Symptom burden and health-related quality of life impacts of smoldering multiple myeloma: the patient perspective

J Patient Rep Outcomes. 2020 Nov 9;4(1):95. doi: 10.1186/s41687-020-00253-2.


Background: Smoldering multiple myeloma (SMM) is an early form of multiple myeloma (MM). SMM is typically considered asymptomatic, and research on how it affects health-related quality of life (HRQoL) is limited. This study assessed the symptoms and HRQoL of patients with SMM and those who progressed from SMM to MM and evaluated the content validity of two patient-reported outcome instruments (EORTC QLQ-C30 and nine items from the EORTC QLQ-MY20) for use in SMM clinical trials. To address these objectives, concept elicitation and cognitive interviews were conducted with SMM patients and recently diagnosed MM patients.

Results: Fifteen adult SMM and six adult MM participants with a prior SMM diagnosis were interviewed. On average, SMM study participants were 61 years old (46.0-78.0), 11 (73%) were female, and diagnosed 2.6 (±2.0) years ago. Each participant had experienced at least one symptom, most commonly tiredness/fatigue, weakness, and pain. The most common HRQoL impacts were emotional and physical. SMM study participants demonstrated good understanding of both the EORTC QLQ-C30 and EORTC QLQ-MY20 subscales and found them relevant to their SMM health state. The average age of MM participants was 53 years old (39.0-62.0); 5 (83%) were female and diagnosed 1.9 years ago (±2.1). MM participants most commonly reported tiredness, weakness, constipation, shortness of breath, and dry mouth as occurring when they progressed from SMM to MM.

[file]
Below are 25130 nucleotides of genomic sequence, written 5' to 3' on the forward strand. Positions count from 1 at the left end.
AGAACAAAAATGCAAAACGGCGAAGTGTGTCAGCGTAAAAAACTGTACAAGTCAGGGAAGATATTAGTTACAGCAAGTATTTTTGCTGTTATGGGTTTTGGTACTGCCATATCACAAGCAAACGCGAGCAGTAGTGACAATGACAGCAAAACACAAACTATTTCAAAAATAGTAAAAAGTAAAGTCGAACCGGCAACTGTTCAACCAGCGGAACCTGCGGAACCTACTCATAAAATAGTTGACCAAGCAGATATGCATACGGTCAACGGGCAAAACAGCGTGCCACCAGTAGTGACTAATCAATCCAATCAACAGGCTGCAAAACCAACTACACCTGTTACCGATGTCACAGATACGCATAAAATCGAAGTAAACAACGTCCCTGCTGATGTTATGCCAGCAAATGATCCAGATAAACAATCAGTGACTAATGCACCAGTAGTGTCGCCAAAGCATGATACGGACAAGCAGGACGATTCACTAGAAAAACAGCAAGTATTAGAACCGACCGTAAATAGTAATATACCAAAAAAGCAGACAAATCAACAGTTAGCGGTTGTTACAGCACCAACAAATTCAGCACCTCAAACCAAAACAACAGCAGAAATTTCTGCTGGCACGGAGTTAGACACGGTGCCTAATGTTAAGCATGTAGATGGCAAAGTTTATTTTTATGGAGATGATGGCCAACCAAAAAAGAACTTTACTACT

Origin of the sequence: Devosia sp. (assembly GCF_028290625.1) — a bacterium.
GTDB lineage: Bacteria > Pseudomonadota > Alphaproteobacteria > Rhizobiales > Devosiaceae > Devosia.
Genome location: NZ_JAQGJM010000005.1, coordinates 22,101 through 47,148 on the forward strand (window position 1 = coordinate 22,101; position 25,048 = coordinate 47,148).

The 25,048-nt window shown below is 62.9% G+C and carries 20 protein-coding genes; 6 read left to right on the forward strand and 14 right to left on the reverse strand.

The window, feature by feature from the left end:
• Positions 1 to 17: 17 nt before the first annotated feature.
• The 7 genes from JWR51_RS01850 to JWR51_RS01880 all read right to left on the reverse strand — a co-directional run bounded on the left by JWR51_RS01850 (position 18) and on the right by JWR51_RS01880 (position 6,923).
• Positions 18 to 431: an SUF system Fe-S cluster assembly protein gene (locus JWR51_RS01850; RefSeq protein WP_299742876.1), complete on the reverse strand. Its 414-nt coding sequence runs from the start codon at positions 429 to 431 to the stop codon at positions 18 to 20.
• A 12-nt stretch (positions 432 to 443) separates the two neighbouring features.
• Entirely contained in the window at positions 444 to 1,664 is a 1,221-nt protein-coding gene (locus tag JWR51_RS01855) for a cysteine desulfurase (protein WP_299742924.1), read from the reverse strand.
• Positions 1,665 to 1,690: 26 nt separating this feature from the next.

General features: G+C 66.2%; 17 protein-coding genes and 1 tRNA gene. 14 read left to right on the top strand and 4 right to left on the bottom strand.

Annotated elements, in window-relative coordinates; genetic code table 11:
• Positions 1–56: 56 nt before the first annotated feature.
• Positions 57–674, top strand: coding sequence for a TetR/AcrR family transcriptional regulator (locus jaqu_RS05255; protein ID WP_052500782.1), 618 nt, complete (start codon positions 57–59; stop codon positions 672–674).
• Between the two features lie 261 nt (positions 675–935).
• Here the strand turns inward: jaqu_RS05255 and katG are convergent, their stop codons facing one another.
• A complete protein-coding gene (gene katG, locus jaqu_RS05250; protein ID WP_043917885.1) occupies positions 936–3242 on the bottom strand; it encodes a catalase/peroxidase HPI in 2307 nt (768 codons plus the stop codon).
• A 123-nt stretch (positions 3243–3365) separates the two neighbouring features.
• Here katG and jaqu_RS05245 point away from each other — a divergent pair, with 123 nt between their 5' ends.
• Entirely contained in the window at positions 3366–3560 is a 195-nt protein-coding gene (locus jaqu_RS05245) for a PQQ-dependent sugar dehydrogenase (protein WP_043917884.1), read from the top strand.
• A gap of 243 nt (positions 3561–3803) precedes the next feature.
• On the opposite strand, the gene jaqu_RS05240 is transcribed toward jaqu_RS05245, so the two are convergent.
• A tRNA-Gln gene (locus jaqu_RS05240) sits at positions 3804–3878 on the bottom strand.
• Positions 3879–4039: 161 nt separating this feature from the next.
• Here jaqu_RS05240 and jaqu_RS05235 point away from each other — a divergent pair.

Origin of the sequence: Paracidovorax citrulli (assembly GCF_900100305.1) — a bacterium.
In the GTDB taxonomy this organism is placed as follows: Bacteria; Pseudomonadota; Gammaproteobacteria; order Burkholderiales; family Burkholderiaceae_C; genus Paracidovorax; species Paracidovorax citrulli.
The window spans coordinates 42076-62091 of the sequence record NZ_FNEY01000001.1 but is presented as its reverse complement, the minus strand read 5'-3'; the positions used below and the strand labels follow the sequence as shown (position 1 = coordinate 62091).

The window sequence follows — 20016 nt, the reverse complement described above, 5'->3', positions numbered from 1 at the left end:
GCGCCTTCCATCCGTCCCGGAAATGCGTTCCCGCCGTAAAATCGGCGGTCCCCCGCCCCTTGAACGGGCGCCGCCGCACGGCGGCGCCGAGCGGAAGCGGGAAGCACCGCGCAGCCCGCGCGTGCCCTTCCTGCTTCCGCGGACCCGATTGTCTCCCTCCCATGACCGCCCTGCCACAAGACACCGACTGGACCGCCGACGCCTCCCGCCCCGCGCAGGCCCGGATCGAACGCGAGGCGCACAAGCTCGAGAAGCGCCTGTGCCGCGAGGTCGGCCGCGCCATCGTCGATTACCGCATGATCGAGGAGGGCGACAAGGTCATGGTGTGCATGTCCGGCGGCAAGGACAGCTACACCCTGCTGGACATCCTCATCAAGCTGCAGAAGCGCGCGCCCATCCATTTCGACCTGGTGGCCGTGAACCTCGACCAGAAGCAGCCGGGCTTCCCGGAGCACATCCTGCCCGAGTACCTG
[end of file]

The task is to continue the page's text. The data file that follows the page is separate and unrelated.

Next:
Conclusions: Although previously described as asymptomatic, these SMM participants reported experiencing symptoms that affected their lives. Additionally, the EORTC subscales measured symptoms SMM patients experienced. The participants with MM reported that the symptom burden and HRQoL impacts increased when diagnosed with MM. These findings suggest the need for increased surveillance of symptoms within the SMM population and further suggest that the EORTC subscales can be used to assess symptoms and impacts in both the SMM and MM populations.

Keywords: Health-related quality of life; Oncology; Patient-reported outcomes; Smoldering multiple myeloma.